How The Florida Court Ruled
The Florida Court agreed with the states on both counts. Basically, the court said that the government cannot compel people to engage in an activity like buying health insurance. That authority is left to the states. And they agreed that this portion of the Patient Protection and Affordable Care Act was not severable and, therefore, the whole thing is unconstitutional.
The court’s rationale here was interesting, I thought. The reality is that Congress passes a lot of laws that do not include a severability clause. And yet many of those laws remain in place after the court has ruled against certain provisions of them because severability is implied. The courts, not wanting to thwart the will of the people via their elected representatives know that throwing out every single law because of problems with certain sections would create a logjam in government and nothing would get done. So the courts prefer not to do this.
But judges don’t automatically assume severability. They go back to and research any documentation they can get their hands on to determine whether or not lawmakers intended to include severability in the legislation. And that’s just what the Florida judge did with the Patient Protection and Affordable Care Act.
So what did he find? He found that a prior draft of the Patient Protection and Affordable Care Act did include a severability clause which meant that for some reason, someone pulled it out when the final version was reported out of Congress — possible evidence that Congress did not mean for the Patient Protection and Affordable Care Act to include severability.
Additionally, the judge did more homework and then came across news clips of the President of the United States talking about the importance of the individual mandate and saying that without the mandate, everything else including the provisions that mandate carriers to provide guarantee issue coverage with no waiting period on preexisting conditions would collapse. We can’t force carriers to do this unless everyone is covered, he said.
Congress pulled the severability clause from a prior draft of the law and the President was publicly quoted as saying that without the mandate, other aspects of the law won’t work. So the judge concluded that legislators felt that you couldn’t have one without the other. And that’s why the Florida judge cited in his reasoning that the ruling that the individual mandate is an overreach and, therefore, the whole thing must go down with it.
With the judge ruling against the feds and striking down the Patient Protection and Affordable Care Act, the feds appealed to the District Court of Appeals.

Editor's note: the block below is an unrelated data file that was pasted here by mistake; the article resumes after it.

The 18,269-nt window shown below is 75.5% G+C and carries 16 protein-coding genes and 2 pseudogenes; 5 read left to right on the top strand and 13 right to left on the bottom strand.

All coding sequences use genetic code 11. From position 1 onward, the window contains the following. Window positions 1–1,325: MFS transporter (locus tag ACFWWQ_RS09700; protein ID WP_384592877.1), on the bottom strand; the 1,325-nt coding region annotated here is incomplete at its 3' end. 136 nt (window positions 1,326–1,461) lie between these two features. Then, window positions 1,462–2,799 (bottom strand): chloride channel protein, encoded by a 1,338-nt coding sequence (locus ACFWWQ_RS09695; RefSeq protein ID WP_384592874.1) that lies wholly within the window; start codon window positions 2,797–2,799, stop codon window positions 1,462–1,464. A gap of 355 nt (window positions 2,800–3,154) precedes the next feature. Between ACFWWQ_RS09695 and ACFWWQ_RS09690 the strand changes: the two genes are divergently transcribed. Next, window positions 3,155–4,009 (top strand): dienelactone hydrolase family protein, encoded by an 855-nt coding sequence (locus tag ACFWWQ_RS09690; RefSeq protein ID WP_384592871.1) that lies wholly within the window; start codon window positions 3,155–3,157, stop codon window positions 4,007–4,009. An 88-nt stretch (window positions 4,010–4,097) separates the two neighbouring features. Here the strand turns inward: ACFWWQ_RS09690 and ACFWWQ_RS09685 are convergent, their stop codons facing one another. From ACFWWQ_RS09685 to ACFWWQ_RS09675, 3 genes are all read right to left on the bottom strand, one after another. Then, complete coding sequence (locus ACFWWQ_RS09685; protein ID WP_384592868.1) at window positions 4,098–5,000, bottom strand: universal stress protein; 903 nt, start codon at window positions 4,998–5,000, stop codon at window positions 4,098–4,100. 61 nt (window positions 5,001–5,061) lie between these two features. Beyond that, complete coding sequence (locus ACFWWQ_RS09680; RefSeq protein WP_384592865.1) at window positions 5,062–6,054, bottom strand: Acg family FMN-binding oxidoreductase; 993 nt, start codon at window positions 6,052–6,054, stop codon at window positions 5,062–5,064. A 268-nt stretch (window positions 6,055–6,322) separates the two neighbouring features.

The District Court of Appeals Ruling
Three judges were involved in the ruling of the district court — two Democrats and one Republican. Basically, one of the Democrats and a Republican agreed with the Florida judge on the mandate.
And they carried the argument one step further. If the Patient Protection and Affordable Care Act’s individual mandate is left to stand, then where do the feds stop? If a person’s coverage status affects the financial health of the overall healthcare delivery system, then why not compel him to workout, eat better, etc, etc, etc?
Not stopping the mandate opens the door for the federal government to impose all kinds of requirements on citizens that the government deems beneficial to overall society. Where does federal authority stop? Allowing the individual mandate to stand would be tantamount to opening a giant door for additional federal influence over states’ rights.
But the appeals court disagreed with the Florida judge over the severability clause. The court said that standard protocol within the House of Representatives assumes that most legislation is severable and that a specific clause isn’t always necessary.
The court was sensitive to the impact on the insurance industry if carriers are required to take all applicants with no waiting periods on preexisting conditions with a mandate. But the judges didn’t think this was all that important given that most of the people the mandate would apply to already have coverage. Those who don’t have coverage now, they said, are those who would be eligible for Medicaid and individual subsidies.
So if the bulk of the population the mandate would apply to is already insured, then the mandate is not really that important (they did not address the scenario where people may opt to drop their coverage if they know they can get it anytime when they really need it).
So now we have a bit of a disagreement between the Florida court and the appeals court — not to mention all the other Patient Protection and Affordable Care Act-related lawsuits that are being litigated in other courts throughout the county. Conflicting views and directives from a law as expansive as the Patient Protection and Affordable Care Act is not conducive to harmonious execution of the provisions of that law. Given the two different rulings, what is a given state to do? Do you follow through on the mandate or not? Do you begin building the exchanges or not? You have one court that says no and another that says kind of. It is for these reasons and many others that people believe the next stop is the Supreme Court.